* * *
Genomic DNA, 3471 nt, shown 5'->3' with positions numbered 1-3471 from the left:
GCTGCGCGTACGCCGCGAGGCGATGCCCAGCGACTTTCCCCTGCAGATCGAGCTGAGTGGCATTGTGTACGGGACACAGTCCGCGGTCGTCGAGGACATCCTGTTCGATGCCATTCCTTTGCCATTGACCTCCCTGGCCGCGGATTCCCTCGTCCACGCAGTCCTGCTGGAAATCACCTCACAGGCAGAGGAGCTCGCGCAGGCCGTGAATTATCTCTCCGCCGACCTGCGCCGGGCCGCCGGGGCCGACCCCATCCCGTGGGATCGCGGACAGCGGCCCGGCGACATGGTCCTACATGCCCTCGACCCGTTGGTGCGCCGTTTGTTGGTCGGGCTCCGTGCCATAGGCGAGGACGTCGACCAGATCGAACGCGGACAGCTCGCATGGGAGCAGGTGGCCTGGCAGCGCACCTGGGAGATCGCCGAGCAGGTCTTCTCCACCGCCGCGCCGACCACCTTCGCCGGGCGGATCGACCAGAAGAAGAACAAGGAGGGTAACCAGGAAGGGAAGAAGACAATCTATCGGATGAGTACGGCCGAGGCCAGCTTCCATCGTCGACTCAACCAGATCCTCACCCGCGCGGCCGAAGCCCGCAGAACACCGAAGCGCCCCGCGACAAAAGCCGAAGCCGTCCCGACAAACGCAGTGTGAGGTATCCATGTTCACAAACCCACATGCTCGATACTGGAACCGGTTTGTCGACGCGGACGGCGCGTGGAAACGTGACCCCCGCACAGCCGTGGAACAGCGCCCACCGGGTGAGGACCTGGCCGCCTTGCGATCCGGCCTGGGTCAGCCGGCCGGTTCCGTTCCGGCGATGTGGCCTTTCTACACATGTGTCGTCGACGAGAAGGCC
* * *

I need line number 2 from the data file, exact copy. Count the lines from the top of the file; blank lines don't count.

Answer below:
GCTGCGCGTACGCCGCGAGGCGATGCCCAGCGACTTTCCCCTGCAGATCGAGCTGAGTGGCATTGTGTACGGGACACAGTCCGCGGTCGTCGAGGACATCCTGTTCGATGCCATTCCTTTGCCATTGACCTCCCTGGCCGCGGATTCCCTCGTCCACGCAGTCCTGCTGGAAATCACCTCACAGGCAGAGGAGCTCGCGCAGGCCGTGAATTATCTCTCCGCCGACCTGCGCCGGGCCGCCGGGGCCGACCCCATCCCGTGGGATCGCGGACAGCGGCCCGGCGACATGGTCCTACATGCCCTCGACCCGTTGGTGCGCCGTTTGTTGGTCGGGCTCCGTGCCATAGGCGAGGACGTCGACCAGATCGAACGCGGACAGCTCGCATGGGAGCAGGTGGCCTGGCAGCGCACCTGGGAGATCGCCGAGCAGGTCTTCTCCACCGCCGCGCCGACCACCTTCGCCGGGCGGATCGACCAGAAGAAGAACAAGGAGGGTAACCAGGAAGGGAAGAAGACAATCTATCGGATGAGTACGGCCGAGGCCAGCTTCCATCGTCGACTCAACCAGATCCTCACCCGCGCGGCCGAAGCCCGCAGAACACCGAAGCGCCCCGCGACAAAAGCCGAAGCCGTCCCGACAAACGCAGTGTGAGGTATCCATGTTCACAAACCCACATGCTCGATACTGGAACCGGTTTGTCGACGCGGACGGCGCGTGGAAACGTGACCCCCGCACAGCCGTGGAACAGCGCCCACCGGGTGAGGACCTGGCCGCCTTGCGATCCGGCCTGGGTCAGCCGGCCGGTTCCGTTCCGGCGATGTGGCCTTTCTACACATGTGTCGTCGACGAGAAGGCC